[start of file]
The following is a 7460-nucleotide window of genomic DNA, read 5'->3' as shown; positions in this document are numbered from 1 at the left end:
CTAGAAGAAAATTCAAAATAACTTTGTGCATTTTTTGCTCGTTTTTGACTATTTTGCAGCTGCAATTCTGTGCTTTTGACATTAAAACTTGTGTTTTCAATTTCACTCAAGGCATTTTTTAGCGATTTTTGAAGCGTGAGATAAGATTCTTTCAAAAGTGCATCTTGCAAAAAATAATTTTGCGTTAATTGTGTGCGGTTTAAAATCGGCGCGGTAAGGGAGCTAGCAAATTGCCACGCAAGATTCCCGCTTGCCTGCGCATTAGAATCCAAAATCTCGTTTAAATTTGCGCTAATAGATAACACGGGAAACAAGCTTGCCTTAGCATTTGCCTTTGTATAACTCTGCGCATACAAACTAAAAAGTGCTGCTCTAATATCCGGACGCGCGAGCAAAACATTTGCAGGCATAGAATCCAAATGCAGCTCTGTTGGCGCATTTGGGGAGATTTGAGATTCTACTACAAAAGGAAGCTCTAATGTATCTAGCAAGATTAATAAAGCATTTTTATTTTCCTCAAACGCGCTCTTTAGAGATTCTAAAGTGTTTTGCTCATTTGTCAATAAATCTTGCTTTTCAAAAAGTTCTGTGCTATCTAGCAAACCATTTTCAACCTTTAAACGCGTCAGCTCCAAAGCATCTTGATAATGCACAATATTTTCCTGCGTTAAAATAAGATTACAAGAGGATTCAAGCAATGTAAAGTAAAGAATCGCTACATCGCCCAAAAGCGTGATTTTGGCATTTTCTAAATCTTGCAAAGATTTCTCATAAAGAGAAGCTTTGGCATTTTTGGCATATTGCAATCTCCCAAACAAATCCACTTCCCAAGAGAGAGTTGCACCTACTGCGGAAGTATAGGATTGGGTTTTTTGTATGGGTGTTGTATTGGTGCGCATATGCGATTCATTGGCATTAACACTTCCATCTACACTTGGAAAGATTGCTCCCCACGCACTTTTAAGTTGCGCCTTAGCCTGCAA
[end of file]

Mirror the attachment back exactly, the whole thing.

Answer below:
The following is a 7460-nucleotide window of genomic DNA, read 5'->3' as shown; positions in this document are numbered from 1 at the left end:
CTAGAAGAAAATTCAAAATAACTTTGTGCATTTTTTGCTCGTTTTTGACTATTTTGCAGCTGCAATTCTGTGCTTTTGACATTAAAACTTGTGTTTTCAATTTCACTCAAGGCATTTTTTAGCGATTTTTGAAGCGTGAGATAAGATTCTTTCAAAAGTGCATCTTGCAAAAAATAATTTTGCGTTAATTGTGTGCGGTTTAAAATCGGCGCGGTAAGGGAGCTAGCAAATTGCCACGCAAGATTCCCGCTTGCCTGCGCATTAGAATCCAAAATCTCGTTTAAATTTGCGCTAATAGATAACACGGGAAACAAGCTTGCCTTAGCATTTGCCTTTGTATAACTCTGCGCATACAAACTAAAAAGTGCTGCTCTAATATCCGGACGCGCGAGCAAAACATTTGCAGGCATAGAATCCAAATGCAGCTCTGTTGGCGCATTTGGGGAGATTTGAGATTCTACTACAAAAGGAAGCTCTAATGTATCTAGCAAGATTAATAAAGCATTTTTATTTTCCTCAAACGCGCTCTTTAGAGATTCTAAAGTGTTTTGCTCATTTGTCAATAAATCTTGCTTTTCAAAAAGTTCTGTGCTATCTAGCAAACCATTTTCAACCTTTAAACGCGTCAGCTCCAAAGCATCTTGATAATGCACAATATTTTCCTGCGTTAAAATAAGATTACAAGAGGATTCAAGCAATGTAAAGTAAAGAATCGCTACATCGCCCAAAAGCGTGATTTTGGCATTTTCTAAATCTTGCAAAGATTTCTCATAAAGAGAAGCTTTGGCATTTTTGGCATATTGCAATCTCCCAAACAAATCCACTTCCCAAGAGAGAGTTGCACCTACTGCGGAAGTATAGGATTGGGTTTTTTGTATGGGTGTTGTATTGGTGCGCATATGCGATTCATTGGCATTAACACTTCCATCTACACTTGGAAAGATTGCTCCCCACGCACTTTTAAGTTGCGCCTTAGCCTGCAA